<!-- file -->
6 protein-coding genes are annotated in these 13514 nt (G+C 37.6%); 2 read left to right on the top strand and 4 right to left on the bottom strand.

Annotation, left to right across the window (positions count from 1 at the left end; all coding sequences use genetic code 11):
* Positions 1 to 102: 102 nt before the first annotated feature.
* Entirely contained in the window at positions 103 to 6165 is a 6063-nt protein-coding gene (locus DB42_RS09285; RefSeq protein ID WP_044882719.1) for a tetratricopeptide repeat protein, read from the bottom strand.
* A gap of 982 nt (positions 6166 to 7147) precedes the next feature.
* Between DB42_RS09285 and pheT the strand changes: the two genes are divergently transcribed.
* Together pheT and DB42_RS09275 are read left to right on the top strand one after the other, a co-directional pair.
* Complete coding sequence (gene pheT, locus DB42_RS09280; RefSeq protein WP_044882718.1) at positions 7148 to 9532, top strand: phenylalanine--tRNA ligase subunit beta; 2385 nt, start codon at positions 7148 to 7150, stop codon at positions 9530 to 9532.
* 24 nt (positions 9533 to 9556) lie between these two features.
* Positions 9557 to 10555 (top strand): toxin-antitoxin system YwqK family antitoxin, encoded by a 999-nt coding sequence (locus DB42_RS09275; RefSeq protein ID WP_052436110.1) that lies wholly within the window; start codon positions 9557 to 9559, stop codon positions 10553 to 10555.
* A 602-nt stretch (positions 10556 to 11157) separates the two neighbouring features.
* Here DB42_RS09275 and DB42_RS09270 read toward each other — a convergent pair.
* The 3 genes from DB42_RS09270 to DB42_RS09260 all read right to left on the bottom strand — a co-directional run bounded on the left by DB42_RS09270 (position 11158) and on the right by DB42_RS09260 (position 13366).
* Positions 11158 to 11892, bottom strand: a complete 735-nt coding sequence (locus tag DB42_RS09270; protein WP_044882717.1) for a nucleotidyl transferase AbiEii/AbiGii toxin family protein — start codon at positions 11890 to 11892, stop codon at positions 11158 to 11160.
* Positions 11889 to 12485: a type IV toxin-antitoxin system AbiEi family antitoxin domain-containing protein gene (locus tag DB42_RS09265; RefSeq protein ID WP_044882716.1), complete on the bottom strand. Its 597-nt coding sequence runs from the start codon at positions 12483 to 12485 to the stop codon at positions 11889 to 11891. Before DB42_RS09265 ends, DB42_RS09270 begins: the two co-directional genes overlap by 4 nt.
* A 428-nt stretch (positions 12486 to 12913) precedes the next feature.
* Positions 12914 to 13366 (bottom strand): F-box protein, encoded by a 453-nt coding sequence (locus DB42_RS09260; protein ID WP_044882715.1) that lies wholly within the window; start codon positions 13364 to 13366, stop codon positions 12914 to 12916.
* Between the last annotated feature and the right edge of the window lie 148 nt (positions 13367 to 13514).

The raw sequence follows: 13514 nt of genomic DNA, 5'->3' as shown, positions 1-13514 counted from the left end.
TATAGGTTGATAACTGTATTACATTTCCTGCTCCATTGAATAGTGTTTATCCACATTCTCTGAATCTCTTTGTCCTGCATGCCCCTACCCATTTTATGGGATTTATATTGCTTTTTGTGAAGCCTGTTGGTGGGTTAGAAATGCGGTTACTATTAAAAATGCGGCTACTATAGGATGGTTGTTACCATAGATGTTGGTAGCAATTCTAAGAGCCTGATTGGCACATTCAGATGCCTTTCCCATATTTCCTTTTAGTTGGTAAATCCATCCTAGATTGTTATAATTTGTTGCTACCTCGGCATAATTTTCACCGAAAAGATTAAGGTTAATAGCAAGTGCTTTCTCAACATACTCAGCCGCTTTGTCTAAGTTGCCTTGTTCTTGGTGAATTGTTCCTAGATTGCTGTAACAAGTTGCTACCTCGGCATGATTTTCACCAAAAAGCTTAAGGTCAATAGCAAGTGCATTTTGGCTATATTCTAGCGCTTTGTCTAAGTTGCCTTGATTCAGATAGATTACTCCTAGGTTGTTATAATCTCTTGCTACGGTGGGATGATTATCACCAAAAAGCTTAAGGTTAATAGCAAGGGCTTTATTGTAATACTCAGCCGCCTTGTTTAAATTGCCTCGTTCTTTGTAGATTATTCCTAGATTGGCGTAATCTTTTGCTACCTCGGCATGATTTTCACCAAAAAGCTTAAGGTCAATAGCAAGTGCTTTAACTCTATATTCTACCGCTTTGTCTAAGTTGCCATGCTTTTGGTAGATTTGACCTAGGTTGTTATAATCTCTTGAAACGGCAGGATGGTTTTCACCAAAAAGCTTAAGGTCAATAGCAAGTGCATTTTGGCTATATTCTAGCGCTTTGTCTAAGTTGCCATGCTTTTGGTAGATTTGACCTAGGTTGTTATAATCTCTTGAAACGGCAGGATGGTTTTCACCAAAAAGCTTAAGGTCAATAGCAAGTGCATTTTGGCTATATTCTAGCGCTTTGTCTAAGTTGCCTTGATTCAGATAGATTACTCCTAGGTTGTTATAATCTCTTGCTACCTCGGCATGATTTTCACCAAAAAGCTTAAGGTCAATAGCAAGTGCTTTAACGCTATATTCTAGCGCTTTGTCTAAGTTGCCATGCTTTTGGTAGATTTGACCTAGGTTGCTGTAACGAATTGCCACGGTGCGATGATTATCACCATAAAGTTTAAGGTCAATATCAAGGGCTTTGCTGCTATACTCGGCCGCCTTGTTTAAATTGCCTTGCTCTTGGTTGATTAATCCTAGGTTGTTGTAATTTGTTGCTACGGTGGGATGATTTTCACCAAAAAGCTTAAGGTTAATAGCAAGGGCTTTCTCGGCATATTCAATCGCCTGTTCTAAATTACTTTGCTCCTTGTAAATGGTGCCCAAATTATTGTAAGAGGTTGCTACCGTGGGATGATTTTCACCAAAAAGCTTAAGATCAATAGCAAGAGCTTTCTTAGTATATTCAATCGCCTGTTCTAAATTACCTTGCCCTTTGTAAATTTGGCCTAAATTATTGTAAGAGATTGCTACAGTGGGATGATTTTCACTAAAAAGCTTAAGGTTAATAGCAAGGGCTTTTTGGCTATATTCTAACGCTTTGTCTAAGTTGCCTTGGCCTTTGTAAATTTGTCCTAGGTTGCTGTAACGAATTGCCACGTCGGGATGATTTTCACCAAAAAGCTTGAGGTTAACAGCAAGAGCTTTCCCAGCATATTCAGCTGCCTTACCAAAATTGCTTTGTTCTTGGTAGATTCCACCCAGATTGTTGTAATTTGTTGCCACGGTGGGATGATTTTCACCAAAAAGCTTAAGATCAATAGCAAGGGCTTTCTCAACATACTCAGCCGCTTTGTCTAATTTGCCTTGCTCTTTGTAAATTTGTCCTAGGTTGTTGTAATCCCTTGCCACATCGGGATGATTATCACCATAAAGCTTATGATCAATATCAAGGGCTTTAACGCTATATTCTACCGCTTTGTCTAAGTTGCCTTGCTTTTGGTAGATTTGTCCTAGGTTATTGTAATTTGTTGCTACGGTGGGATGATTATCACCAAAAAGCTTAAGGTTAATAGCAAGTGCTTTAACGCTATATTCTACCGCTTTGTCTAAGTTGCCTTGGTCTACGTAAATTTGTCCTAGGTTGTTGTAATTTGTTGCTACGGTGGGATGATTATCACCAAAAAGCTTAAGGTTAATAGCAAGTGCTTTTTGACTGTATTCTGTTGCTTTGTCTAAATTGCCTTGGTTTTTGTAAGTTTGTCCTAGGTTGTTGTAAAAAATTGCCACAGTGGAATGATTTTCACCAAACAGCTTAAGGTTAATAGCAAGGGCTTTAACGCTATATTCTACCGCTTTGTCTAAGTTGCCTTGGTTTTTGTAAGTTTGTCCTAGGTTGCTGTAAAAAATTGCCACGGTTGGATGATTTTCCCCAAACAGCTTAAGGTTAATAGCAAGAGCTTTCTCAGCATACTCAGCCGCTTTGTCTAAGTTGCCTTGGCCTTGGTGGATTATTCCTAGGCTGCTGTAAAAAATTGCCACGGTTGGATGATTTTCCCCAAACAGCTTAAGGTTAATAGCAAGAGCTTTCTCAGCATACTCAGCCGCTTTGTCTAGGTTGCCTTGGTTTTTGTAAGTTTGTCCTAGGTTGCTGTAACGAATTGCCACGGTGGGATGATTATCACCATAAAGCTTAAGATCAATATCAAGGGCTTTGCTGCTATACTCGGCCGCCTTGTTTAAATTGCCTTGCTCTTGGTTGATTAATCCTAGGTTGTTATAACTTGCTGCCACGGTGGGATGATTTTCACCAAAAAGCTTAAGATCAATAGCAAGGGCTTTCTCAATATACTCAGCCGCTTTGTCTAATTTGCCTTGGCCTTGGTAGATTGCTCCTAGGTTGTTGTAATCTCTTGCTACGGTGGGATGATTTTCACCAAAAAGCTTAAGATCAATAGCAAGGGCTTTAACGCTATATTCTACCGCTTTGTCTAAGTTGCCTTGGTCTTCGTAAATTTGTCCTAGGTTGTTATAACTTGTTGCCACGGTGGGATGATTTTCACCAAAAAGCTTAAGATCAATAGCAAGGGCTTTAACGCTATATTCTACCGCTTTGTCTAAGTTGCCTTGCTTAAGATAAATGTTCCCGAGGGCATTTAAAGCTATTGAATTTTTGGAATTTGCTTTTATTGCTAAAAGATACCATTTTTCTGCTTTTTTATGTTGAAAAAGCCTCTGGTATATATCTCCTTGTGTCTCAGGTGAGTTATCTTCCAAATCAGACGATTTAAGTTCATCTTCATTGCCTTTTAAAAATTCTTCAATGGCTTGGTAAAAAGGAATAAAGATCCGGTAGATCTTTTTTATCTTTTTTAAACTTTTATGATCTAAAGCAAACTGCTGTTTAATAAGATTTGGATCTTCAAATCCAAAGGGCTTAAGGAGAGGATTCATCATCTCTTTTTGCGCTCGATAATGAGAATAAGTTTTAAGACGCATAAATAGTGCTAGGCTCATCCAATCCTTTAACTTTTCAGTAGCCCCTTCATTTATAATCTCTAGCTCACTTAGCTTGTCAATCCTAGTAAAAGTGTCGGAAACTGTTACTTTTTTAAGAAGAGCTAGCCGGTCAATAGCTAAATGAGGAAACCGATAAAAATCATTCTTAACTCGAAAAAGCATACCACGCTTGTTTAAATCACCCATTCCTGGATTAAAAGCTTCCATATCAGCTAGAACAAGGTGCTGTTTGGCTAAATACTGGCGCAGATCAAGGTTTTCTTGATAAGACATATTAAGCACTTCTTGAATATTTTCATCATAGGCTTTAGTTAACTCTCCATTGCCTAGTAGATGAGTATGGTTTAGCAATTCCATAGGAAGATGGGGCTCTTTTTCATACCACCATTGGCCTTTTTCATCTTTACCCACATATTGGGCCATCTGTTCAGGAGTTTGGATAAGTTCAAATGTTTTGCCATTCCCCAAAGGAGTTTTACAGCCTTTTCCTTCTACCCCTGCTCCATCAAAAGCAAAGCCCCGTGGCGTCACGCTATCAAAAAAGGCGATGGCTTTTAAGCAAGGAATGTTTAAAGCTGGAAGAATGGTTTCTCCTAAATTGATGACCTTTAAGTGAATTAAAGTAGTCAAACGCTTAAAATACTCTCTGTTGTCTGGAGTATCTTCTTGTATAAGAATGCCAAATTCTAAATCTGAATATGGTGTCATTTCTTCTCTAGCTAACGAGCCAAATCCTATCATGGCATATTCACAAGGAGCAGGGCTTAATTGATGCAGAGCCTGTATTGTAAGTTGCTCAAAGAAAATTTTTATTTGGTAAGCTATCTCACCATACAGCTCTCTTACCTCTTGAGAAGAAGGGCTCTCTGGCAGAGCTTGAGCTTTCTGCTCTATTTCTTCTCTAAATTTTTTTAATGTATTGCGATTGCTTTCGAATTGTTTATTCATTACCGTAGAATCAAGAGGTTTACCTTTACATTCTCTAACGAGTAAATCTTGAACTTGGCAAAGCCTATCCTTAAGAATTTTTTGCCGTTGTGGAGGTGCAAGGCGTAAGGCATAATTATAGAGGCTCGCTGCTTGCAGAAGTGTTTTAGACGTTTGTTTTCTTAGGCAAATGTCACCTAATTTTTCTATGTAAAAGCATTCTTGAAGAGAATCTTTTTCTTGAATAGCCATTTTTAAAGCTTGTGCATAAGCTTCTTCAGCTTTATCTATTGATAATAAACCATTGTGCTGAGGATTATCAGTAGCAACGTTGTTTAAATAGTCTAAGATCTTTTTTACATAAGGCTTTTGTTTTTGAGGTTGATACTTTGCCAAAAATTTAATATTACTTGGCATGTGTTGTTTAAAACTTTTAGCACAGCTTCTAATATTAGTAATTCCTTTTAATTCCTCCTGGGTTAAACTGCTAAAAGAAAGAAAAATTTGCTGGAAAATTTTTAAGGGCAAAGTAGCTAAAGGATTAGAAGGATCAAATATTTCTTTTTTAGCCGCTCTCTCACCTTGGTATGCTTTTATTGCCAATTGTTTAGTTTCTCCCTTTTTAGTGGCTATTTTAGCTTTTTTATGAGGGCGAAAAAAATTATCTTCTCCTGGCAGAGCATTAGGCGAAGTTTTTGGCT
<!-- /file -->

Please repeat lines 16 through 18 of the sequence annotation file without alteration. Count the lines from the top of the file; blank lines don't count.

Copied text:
* A 428-nt stretch (positions 12486 to 12913) precedes the next feature.
* Positions 12914 to 13366 (bottom strand): F-box protein, encoded by a 453-nt coding sequence (locus DB42_RS09260; protein ID WP_044882715.1) that lies wholly within the window; start codon positions 13364 to 13366, stop codon positions 12914 to 12916.
* Between the last annotated feature and the right edge of the window lie 148 nt (positions 13367 to 13514).